2023 Election, Debts and Budget Deficit Plan


How will the presidential candidates resolve the debts and budget deficit puzzle? Victor Opatola asks

The major presidential candidates have addressed economic and development plans, but have failed to explicitly address the issues of debt and budget deficit in Nigeria. From Labour Party, Peter Obi; All Progressives Congress (APC), Bola Tinubu, and Peoples Democratic Party (PDP), Atiku Abubakar have all not provided a clear-cut roadmap for tackling debts and budget deficits. How do they intend to reduce the back-breaking debt that Nigeria is currently under and how will their policies impact on the current Nigeria’s budget deficit? These are salient questions, that moving forward, they need to focus in aligning with the anticipated right policies and politics. Debts and budget deficits are Nigeria’s unfavourable nemesis, and there is an urgency to trim them down. It is therefore, incumbent that all presidential candidates should be made to address the looming debt and budget deficit issue. A good look at the plans of the leading candidate shows the inclination of expansionary fiscal policy, which may likely lead to further borrowing; spending and budget deficit.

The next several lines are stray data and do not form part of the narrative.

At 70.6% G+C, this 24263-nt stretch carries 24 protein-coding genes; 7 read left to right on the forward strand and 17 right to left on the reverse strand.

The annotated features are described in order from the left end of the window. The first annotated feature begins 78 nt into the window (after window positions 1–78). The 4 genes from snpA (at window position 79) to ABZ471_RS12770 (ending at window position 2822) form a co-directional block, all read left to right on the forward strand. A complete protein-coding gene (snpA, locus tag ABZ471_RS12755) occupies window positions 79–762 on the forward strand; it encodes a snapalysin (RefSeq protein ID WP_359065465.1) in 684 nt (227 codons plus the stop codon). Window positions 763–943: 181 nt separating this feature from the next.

Deficit reflects the annual amount the government need to borrow, and it is primarily funded by selling government bonds (gilts) to the private sector. Nigeria’s debt profile stands at least N41.60 trillion, with a debt to GDP ratio projected in the north of 39% by the end of 2022. Most shocking has been the fact that the economic policy proposal of most candidates is hinged on the private sector, same private sector that can be “crowded out” by ineffective federal government debt and budget deficit policy.